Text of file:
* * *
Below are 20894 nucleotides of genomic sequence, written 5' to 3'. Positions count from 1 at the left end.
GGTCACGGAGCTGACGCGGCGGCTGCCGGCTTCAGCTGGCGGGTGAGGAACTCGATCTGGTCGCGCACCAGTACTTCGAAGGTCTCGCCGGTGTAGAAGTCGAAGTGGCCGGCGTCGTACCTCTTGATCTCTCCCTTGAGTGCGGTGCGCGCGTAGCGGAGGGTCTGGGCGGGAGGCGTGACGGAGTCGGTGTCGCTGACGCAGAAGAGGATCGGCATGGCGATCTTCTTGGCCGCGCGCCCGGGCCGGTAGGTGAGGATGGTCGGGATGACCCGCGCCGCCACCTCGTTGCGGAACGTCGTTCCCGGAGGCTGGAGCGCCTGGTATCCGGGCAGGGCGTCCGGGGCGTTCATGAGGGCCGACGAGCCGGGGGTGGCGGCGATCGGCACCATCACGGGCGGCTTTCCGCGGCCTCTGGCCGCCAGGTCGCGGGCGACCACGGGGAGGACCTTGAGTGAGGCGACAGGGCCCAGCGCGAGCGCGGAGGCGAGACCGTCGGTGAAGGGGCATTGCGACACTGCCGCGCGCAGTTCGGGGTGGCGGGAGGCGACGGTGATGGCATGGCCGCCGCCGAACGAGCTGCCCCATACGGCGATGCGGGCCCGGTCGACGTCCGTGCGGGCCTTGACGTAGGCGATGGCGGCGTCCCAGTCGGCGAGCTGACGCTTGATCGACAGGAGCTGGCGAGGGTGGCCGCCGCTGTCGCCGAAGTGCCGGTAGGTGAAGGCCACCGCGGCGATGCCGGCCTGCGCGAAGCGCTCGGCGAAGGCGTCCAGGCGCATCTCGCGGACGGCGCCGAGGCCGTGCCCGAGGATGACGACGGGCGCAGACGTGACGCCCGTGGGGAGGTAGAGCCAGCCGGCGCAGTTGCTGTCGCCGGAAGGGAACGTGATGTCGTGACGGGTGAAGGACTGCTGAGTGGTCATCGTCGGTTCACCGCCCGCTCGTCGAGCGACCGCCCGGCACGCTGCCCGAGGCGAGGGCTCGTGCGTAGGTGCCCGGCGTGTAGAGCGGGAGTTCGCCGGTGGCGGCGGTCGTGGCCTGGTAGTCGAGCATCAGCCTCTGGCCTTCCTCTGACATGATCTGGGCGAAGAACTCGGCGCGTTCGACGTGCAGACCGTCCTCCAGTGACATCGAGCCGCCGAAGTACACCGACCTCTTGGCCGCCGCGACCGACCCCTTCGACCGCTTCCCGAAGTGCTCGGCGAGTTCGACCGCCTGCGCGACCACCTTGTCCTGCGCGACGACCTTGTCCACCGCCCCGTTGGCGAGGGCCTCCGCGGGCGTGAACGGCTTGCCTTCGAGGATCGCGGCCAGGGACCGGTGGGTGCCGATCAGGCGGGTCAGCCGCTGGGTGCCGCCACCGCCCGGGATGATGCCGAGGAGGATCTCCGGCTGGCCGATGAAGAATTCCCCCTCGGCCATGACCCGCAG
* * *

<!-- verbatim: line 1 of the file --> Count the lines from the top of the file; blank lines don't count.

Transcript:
Below are 20894 nucleotides of genomic sequence, written 5' to 3'. Positions count from 1 at the left end.